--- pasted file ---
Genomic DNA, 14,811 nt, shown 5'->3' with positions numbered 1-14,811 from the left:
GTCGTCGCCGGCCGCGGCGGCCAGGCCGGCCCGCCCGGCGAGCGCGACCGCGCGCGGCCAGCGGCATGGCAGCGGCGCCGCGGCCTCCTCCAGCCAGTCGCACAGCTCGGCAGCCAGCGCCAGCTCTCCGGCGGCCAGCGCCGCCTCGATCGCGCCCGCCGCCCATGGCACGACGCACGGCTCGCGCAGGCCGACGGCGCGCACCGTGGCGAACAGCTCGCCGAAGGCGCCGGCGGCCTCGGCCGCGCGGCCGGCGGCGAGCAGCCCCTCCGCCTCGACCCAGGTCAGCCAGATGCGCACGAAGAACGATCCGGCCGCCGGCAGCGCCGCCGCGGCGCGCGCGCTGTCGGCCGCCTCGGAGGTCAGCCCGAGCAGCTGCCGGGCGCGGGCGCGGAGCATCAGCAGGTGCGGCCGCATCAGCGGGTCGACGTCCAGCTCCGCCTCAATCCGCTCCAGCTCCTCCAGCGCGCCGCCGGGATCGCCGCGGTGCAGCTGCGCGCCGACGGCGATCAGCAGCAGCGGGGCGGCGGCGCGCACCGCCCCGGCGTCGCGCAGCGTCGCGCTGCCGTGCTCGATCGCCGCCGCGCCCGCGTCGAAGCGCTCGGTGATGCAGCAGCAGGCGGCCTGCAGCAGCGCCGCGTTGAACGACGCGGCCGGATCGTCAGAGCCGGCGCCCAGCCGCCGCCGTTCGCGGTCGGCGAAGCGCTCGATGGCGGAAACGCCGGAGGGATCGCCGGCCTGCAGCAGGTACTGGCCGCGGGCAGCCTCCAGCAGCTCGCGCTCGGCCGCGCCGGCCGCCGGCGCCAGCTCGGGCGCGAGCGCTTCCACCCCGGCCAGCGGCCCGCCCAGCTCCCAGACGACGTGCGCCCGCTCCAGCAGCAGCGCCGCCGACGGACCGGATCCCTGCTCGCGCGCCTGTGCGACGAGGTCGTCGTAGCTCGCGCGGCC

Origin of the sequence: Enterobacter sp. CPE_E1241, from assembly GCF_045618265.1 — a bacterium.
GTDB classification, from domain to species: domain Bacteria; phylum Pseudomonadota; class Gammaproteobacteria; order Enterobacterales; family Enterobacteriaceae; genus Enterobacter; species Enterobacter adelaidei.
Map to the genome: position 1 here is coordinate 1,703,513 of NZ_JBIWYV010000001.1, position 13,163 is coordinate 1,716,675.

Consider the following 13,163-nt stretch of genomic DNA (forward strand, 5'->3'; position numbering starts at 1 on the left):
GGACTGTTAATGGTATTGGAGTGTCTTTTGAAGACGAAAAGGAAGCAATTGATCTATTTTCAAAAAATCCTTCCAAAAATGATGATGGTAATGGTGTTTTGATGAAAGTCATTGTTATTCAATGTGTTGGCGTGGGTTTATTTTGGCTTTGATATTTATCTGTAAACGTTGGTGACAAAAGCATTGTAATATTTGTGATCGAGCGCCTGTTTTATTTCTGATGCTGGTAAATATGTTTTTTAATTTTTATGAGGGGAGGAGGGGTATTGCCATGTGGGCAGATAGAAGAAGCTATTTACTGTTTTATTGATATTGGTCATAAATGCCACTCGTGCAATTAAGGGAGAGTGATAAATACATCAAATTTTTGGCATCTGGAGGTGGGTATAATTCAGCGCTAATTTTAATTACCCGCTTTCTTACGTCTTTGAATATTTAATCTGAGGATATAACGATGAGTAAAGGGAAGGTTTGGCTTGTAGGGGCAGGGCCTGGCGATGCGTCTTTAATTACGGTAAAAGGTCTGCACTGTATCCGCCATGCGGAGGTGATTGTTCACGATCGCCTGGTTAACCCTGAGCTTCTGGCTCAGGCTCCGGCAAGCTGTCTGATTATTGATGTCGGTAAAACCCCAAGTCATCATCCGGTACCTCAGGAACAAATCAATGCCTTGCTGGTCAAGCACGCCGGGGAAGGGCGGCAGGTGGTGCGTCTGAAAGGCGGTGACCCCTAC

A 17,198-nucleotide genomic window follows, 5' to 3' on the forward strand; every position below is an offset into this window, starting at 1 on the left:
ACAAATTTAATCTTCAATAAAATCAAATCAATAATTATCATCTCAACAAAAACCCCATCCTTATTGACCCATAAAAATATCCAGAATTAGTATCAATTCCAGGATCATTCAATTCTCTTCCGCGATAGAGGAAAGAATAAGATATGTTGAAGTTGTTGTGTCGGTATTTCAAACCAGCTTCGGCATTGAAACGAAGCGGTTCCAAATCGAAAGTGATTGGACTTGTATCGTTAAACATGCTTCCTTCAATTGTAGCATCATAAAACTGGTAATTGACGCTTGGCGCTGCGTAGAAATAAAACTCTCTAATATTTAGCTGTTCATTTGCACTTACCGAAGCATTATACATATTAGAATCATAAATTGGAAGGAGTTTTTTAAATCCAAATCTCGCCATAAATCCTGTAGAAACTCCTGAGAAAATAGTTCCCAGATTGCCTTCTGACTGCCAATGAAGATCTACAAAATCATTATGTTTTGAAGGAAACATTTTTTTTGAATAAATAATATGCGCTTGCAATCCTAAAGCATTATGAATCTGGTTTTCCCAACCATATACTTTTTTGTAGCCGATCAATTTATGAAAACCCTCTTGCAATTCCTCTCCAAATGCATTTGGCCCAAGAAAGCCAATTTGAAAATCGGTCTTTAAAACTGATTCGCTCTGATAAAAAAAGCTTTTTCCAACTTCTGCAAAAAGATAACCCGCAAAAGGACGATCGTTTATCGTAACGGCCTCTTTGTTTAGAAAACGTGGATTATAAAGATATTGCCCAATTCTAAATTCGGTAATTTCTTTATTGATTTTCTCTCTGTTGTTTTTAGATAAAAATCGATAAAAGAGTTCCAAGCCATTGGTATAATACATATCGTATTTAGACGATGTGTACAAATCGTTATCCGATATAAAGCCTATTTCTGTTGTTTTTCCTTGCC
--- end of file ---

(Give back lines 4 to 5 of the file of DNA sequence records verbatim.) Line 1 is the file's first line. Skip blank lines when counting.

GTDB classification, from domain to species: domain Bacteria; phylum Pseudomonadota; class Gammaproteobacteria; order Enterobacterales; family Enterobacteriaceae; genus Enterobacter; species Enterobacter adelaidei.
Map to the genome: position 1 here is coordinate 1,703,513 of NZ_JBIWYV010000001.1, position 13,163 is coordinate 1,716,675.